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District: Postponing start times at Clark County schools could cost up to $145M

The district, which has opposed a change designed to improve teen sleep times, said it could reduce busing to offset new expenses.
Rocio Hernandez
Rocio Hernandez
EducationK-12 Education
school buses

As the State Board of Education works to finalize a proposed regulation on school start times, the Clark County School Board is considering potentially pricey changes to comply with the possible mandate, including cutting busing for certain students and starting classes as late as 10 a.m. 

The proposal is part of an effort by State Board of Education President Felicia Ortiz to push back school start times, particularly at the high school level, to address sleep deprivation among teens. 

Adhering to that policy drew pointed comments at a Clark County School Board meeting on Thursday, with students, teachers and trustees raising concerns that the district may end up cutting transportation services or spending millions of dollars to comply with the mandate.

“They think that we can absorb these costs when in reality we cannot and (the Nevada Department of Education is) not paying for it, they're not working with the county commission or the city boards, they're not going to work with the governor's office for it,” Trustee Katie Williams said during the meeting. 

At least one critic — Vicki Kreidel, president of the National Education Association of Southern Nevada and a teacher at a magnet elementary school — said she believed the district presented a possible transportation reduction to rile up the public and pit them against the state board. 

“It alarmed our families and could hurt our recruitment,” she said. “It's wrong to do that to the communities.”

She cited the State Board of Education’s Sept. 8 meeting where CCSD General Counsel Luke Puschnig said the district would take all steps, including litigation, to block the proposed regulation. 

In a Friday statement, the district said the information was presented at the Thursday board to bring more clarity and awareness on the proposed regulation, which it called “rushed” and an “enormous unfunded mandate.”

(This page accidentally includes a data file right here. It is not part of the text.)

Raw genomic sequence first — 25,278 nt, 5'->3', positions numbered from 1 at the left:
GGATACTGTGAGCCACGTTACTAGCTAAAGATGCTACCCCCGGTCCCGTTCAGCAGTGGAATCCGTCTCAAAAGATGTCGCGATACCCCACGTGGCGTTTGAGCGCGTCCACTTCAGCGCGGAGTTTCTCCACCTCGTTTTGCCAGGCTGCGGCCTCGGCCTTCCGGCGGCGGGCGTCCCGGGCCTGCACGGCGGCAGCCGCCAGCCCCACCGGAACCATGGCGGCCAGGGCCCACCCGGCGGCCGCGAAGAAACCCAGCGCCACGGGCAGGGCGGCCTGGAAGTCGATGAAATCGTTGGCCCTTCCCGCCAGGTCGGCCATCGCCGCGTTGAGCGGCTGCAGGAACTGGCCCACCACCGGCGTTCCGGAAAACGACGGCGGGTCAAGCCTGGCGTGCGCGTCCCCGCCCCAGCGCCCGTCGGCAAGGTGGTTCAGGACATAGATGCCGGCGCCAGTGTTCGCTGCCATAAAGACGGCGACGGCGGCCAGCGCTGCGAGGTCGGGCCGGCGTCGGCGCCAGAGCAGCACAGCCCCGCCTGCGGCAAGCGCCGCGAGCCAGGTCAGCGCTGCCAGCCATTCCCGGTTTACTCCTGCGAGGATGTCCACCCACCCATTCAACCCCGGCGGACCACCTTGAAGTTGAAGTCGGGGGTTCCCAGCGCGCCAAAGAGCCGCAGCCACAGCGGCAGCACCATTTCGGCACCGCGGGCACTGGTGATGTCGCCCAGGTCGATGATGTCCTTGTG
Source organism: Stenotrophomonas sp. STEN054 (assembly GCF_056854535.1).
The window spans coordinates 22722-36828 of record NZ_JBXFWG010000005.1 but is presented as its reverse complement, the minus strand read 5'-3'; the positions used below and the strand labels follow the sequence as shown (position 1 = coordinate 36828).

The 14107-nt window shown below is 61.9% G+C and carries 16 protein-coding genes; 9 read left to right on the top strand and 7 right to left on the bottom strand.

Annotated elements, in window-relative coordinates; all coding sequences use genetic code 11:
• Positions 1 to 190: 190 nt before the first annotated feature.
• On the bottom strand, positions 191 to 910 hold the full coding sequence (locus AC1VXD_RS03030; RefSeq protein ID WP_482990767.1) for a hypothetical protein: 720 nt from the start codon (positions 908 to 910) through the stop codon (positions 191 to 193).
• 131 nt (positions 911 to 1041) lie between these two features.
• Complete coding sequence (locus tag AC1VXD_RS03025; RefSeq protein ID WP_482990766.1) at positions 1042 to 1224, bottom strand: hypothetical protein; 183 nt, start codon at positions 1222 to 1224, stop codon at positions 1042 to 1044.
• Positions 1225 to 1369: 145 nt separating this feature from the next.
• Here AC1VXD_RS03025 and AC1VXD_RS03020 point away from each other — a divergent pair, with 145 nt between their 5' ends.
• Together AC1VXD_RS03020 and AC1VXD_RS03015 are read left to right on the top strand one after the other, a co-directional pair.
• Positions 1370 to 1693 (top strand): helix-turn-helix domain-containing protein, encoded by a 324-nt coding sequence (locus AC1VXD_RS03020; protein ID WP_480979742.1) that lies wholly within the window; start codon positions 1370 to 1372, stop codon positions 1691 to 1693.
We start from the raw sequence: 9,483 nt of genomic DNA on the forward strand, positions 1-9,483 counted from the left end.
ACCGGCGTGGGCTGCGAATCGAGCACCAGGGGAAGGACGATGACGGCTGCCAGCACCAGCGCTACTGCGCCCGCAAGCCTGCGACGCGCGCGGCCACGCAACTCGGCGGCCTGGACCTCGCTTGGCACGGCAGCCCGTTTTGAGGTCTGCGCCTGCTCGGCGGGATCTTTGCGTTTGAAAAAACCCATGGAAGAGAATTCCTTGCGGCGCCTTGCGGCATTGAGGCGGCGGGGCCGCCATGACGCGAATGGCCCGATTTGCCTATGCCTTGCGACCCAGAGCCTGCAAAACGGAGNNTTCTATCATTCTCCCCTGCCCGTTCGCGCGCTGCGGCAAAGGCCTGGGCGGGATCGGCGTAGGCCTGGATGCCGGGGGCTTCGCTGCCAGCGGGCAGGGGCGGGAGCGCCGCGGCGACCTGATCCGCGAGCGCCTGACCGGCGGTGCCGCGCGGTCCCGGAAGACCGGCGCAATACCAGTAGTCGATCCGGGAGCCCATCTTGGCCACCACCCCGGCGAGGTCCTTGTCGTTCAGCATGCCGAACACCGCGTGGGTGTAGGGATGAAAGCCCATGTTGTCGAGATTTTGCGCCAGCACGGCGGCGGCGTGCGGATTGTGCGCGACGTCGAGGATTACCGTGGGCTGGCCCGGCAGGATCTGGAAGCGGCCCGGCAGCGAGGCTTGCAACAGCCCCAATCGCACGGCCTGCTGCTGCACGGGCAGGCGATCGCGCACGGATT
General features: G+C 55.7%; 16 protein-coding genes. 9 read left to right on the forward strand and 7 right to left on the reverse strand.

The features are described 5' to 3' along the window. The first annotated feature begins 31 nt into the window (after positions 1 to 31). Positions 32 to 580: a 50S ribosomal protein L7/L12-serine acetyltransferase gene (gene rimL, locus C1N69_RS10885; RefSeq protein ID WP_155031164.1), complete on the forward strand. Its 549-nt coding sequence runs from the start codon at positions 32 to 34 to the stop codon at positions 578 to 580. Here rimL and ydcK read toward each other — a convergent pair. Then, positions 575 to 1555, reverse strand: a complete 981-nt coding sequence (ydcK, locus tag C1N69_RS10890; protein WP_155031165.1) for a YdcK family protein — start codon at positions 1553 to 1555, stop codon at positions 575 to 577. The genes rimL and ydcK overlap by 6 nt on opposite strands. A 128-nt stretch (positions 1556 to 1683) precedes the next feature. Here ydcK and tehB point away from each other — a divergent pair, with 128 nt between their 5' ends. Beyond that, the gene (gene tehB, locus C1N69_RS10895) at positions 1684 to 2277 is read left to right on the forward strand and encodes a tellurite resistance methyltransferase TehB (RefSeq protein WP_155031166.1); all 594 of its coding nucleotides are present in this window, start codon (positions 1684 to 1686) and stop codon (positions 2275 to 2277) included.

“Southern Nevada families are unaware of this proposal and the impacts such a decision will have on students, student transportation, extracurricular activities, workers, employers, and traffic patterns,” the district said in its statement. 

Start time changes

According to the Centers for Disease Control and Prevention, shifts in adolescents’ biological rhythms during puberty cause teens to become sleepy later at night and to need to sleep later in the morning.

A 2014 study by the American Academy of Pediatrics concluded that school start times of 8:30 a.m. or later would benefit teen students’ physical and mental health, safety and academic achievement. 

The state board’s regulation is not finalized. Under the most recent draft, public schools that begin prior to 8 a.m. would be required to provide alternative options to families and students aimed at addressing potential negative impacts of early start times on student health, well-being, and academic performance — though the draft doesn’t specify what those options could look like. 

If the regulation is approved by the state board — which develops statewide education policy goals and sets the vision for student achievement — it could take effect as early as next school year, though implementation would be gradual. 

The Clark County School District (CCSD) and superintendents across the state have opposed the proposal over concerns about unintended consequences. They’ve also argued that decisions on start times should be left up to each school district because they know their communities’ needs best. 

“I want to make sure that we're clear we are not opposing it because of the research — that research is clear on sleep patterns of teenagers and students. What we're concerned with is the operational impact that this will have on our families, on our children, on our staff, and certainly our entire community,” said CCSD Superintendent Jesus Jara, who joined his school board’s Thursday meeting via phone.